Moles are pigmented growths on the surface of the skin that are usually harmless. However, a mole can become cancerous, especially with repeated sun exposure, so it is important to regularly check moles for changes. Identifying suspicious changes right away helps lead to early detection of cancer when it is more easily treated. Dr. Indira Misra-Higgins, the experienced dermatologist at Beverly Hills Skin Care Institute in Beverly Hills, MI, screens moles for signs of skin cancer.
Moles and Skin Cancer Warning Signs
Most moles are usually benign, but a mole can develop melanoma — a rare but serious form of skin cancer. Melanoma is curable when caught early, but can be deadly once it advances to the later changes. Monitoring existing moles for suspicious changes is extremely important as it aids in the early detection of melanoma and other skin cancers.
The ABCDE guide is a simple way to remember what types of changes or characteristics to look for when examining your moles. ABCDE is an acronym for asymmetry, border, color, diameter, and evolving. Contact a dermatologist if you observe any of the following suspicious changes in your moles:
- Asymmetry — Moles are typically symmetrical in color, size, and shape. A mole being asymmetrical from one side to the other is a warning sign of skin cancer.
- Border — The border or edges of a mole should be well-defined. A poorly defined, scalloped, or irregular border is another warning sign of skin cancer.
- Color — Moles should be a consistent color throughout. One warning sign of skin cancer is an inconsistent color, such as brown with black dots.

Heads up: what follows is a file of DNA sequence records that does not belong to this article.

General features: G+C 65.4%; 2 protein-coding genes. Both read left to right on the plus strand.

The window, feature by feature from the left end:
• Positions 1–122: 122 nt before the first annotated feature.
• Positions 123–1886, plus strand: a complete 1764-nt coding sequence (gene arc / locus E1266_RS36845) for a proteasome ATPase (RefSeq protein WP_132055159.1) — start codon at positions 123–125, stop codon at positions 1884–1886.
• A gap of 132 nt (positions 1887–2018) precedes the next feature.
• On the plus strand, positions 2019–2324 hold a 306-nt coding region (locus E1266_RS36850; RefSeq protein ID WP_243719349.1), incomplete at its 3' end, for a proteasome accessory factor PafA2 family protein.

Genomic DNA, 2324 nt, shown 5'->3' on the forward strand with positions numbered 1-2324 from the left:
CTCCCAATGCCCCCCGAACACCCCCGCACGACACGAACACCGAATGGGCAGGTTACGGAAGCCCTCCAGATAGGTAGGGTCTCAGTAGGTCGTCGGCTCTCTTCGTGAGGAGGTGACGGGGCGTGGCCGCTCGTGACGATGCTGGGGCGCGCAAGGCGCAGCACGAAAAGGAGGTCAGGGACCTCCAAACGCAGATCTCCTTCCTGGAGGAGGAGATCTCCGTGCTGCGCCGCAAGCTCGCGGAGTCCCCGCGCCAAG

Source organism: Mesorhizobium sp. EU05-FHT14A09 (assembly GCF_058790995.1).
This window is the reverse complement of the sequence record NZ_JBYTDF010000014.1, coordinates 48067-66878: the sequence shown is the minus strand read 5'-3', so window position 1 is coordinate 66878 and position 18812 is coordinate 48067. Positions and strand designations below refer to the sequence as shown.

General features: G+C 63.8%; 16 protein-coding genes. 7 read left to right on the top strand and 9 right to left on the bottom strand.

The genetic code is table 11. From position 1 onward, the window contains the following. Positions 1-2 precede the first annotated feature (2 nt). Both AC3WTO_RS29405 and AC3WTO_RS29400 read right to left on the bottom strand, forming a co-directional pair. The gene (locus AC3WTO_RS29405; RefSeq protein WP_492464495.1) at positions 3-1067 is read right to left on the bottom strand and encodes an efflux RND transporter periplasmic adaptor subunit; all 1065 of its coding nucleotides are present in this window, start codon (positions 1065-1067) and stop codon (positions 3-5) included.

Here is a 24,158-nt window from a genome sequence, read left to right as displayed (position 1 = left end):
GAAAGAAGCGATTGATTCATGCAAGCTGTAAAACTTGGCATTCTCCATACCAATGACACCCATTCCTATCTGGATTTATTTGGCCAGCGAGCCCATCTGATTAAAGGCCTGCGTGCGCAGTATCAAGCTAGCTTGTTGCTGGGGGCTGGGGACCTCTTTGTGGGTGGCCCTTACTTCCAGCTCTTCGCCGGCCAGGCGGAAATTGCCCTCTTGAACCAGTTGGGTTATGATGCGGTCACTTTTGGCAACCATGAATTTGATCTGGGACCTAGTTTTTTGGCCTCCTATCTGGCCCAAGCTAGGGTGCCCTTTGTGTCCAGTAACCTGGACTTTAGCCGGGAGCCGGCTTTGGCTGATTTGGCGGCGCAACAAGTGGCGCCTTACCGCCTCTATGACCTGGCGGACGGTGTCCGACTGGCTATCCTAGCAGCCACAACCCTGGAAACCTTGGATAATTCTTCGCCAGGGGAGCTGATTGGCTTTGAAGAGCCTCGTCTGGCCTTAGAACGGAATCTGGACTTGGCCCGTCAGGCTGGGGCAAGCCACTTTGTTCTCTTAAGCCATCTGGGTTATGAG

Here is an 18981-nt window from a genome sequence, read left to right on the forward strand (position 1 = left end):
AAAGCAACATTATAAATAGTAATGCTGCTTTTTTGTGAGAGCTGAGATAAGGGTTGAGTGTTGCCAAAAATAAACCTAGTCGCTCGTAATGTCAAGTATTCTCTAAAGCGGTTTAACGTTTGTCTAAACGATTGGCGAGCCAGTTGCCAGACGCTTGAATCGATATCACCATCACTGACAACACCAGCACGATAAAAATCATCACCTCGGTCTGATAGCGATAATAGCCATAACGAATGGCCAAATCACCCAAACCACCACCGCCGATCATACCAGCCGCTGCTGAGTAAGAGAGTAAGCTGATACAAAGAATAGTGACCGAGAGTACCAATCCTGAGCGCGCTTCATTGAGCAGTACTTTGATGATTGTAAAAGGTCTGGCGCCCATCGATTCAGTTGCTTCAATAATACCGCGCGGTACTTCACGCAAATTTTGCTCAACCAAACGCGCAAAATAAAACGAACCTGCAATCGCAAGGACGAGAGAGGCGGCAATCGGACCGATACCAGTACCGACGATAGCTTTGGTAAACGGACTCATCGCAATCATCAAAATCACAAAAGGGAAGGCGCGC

- Diameter — Benign moles are typically smaller than 1/4 inch or 6mm in diameter, which is about the size of an eraser on the end of a pencil. Moles with a diameter that is larger than 6mm have a higher risk of being cancerous.
- Evolving — Normal, healthy moles do not change much, if at all, over time. A change in the shape, size, color, or texture is a sign of possible cancer.
Moles that have developed suspicious changes or are at risk for developing cancer can be safely and easily removed by a dermatologist. Four methods commonly utilized for removing suspicious moles at our office in Beverly Hills, MI, include:
- Freezing — Liquid nitrogen is applied to the mole to freeze it off.
- Burning — An electric current is used to burn off the upper layers of the mole.
- Shaving — A surgical blade is used to carefully have off the surface of the mole.
- Excision — A surgical blade is used to remove the entire mole and requires the skin to be stitched closed afterward. This method is used for cancerous moles.
It is extremely important to examine your moles regularly so that suspicious changes can be identified right away. Skin cancer is easiest to treat when it is detected early. Schedule an appointment with Dr. Misra-Higgins for a skin cancer screening of your moles by calling the Beverly Hills Skin Care Institute in Beverly Hills, MI, at (248) 723-5802.